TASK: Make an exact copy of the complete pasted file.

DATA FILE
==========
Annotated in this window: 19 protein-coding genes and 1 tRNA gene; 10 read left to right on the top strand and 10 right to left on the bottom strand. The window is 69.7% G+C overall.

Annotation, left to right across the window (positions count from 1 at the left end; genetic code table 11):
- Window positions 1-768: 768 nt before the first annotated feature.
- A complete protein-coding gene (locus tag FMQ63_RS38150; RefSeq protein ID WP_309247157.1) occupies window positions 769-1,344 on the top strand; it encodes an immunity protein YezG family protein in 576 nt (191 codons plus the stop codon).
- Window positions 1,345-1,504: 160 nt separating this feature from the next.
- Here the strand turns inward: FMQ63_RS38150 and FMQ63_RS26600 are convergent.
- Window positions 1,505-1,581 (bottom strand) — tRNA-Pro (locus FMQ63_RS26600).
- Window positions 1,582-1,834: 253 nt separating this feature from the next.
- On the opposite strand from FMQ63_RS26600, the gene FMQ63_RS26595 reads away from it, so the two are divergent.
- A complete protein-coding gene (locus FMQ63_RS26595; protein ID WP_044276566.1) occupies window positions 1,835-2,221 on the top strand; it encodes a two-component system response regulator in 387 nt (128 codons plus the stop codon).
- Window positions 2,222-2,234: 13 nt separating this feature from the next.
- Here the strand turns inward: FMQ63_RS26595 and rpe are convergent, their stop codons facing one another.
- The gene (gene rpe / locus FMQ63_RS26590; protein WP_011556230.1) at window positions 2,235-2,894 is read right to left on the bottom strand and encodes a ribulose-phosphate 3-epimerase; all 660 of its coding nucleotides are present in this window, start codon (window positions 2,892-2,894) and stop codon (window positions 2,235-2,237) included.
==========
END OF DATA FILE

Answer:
Annotated in this window: 19 protein-coding genes and 1 tRNA gene; 10 read left to right on the top strand and 10 right to left on the bottom strand. The window is 69.7% G+C overall.

Annotation, left to right across the window (positions count from 1 at the left end; genetic code table 11):
- Window positions 1-768: 768 nt before the first annotated feature.
- A complete protein-coding gene (locus tag FMQ63_RS38150; RefSeq protein ID WP_309247157.1) occupies window positions 769-1,344 on the top strand; it encodes an immunity protein YezG family protein in 576 nt (191 codons plus the stop codon).
- Window positions 1,345-1,504: 160 nt separating this feature from the next.
- Here the strand turns inward: FMQ63_RS38150 and FMQ63_RS26600 are convergent.
- Window positions 1,505-1,581 (bottom strand) — tRNA-Pro (locus FMQ63_RS26600).
- Window positions 1,582-1,834: 253 nt separating this feature from the next.
- On the opposite strand from FMQ63_RS26600, the gene FMQ63_RS26595 reads away from it, so the two are divergent.
- A complete protein-coding gene (locus FMQ63_RS26595; protein ID WP_044276566.1) occupies window positions 1,835-2,221 on the top strand; it encodes a two-component system response regulator in 387 nt (128 codons plus the stop codon).
- Window positions 2,222-2,234: 13 nt separating this feature from the next.
- Here the strand turns inward: FMQ63_RS26595 and rpe are convergent, their stop codons facing one another.
- The gene (gene rpe / locus FMQ63_RS26590; protein WP_011556230.1) at window positions 2,235-2,894 is read right to left on the bottom strand and encodes a ribulose-phosphate 3-epimerase; all 660 of its coding nucleotides are present in this window, start codon (window positions 2,892-2,894) and stop codon (window positions 2,235-2,237) included.